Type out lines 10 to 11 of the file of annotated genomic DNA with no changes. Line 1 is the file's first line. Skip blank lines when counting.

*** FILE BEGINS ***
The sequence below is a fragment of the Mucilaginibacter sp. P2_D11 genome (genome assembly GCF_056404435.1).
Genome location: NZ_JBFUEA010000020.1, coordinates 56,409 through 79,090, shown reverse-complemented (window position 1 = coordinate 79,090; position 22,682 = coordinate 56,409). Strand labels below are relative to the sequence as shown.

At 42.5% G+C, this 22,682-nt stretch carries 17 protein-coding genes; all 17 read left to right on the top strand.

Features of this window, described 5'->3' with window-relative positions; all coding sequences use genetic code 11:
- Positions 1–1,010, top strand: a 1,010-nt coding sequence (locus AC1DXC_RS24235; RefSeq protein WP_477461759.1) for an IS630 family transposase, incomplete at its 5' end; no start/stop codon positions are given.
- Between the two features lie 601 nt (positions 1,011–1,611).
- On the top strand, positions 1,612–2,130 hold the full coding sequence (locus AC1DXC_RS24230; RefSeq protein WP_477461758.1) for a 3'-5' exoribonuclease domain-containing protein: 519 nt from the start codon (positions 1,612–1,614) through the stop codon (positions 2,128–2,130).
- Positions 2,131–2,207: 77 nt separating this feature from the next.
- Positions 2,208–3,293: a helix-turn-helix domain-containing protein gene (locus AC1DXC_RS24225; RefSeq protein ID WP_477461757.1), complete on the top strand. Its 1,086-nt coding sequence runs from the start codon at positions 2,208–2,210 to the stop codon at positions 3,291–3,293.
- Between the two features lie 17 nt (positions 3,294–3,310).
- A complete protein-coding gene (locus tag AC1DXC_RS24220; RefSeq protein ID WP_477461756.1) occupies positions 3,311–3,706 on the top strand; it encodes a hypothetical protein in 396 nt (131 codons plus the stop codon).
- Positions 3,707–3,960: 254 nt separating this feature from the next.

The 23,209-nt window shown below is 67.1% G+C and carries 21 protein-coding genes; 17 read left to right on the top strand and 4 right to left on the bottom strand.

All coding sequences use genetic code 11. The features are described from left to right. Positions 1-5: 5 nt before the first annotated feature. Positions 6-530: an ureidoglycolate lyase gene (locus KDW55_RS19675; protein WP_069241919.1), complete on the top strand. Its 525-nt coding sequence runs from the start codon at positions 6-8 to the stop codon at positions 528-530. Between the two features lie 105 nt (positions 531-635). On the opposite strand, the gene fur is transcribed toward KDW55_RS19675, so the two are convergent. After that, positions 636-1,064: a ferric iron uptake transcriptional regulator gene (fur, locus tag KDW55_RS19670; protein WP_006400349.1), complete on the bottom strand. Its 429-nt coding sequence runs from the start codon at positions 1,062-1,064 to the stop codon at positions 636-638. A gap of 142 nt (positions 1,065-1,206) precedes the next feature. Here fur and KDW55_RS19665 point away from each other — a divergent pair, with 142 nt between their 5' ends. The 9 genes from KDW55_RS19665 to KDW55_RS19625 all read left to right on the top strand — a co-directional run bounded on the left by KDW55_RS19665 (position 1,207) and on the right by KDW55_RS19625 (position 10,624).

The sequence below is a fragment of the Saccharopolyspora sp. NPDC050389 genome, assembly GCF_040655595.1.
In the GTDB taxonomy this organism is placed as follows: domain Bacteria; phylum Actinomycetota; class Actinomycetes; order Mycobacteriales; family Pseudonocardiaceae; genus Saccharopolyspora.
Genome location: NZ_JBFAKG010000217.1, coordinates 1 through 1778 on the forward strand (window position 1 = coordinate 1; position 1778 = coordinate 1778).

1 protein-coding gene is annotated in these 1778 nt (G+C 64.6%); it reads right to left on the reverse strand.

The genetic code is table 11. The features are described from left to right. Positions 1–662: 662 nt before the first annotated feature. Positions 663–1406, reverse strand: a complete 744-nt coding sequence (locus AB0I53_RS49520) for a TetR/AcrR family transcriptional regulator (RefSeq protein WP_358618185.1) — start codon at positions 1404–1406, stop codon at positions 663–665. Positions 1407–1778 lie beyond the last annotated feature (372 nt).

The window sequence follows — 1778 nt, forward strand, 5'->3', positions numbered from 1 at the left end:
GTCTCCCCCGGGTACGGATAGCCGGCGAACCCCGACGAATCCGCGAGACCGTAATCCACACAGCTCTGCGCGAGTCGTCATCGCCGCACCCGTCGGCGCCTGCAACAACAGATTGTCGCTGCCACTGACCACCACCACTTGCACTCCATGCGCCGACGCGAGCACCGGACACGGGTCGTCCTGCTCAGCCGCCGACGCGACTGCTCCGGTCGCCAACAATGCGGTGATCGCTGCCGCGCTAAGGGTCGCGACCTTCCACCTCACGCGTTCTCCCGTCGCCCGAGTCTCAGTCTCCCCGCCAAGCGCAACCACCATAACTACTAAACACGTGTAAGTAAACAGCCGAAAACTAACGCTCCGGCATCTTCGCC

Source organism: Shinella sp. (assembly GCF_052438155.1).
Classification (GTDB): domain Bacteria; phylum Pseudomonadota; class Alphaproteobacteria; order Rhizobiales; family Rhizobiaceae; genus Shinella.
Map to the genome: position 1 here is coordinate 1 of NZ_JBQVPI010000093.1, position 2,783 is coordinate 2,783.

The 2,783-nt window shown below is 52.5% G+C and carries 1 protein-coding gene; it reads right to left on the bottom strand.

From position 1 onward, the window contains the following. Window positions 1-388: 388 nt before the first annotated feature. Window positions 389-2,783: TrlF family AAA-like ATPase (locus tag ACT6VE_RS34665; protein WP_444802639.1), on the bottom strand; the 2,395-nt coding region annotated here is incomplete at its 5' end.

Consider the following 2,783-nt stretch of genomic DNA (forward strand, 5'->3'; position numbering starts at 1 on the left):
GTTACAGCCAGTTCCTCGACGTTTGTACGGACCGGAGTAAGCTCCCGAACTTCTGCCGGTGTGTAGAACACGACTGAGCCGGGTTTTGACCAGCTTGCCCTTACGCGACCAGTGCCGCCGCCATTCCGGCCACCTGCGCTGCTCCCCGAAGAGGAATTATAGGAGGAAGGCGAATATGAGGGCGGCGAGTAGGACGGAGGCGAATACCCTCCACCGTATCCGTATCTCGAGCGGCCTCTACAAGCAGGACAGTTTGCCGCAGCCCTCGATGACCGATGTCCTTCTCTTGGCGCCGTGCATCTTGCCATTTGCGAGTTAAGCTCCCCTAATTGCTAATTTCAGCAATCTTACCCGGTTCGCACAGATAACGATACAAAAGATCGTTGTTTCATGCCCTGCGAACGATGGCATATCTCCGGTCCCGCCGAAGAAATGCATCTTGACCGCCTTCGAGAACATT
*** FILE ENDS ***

- Between the two features lie 17 nt (positions 3,294–3,310).
- A complete protein-coding gene (locus tag AC1DXC_RS24220; RefSeq protein ID WP_477461756.1) occupies positions 3,311–3,706 on the top strand; it encodes a hypothetical protein in 396 nt (131 codons plus the stop codon).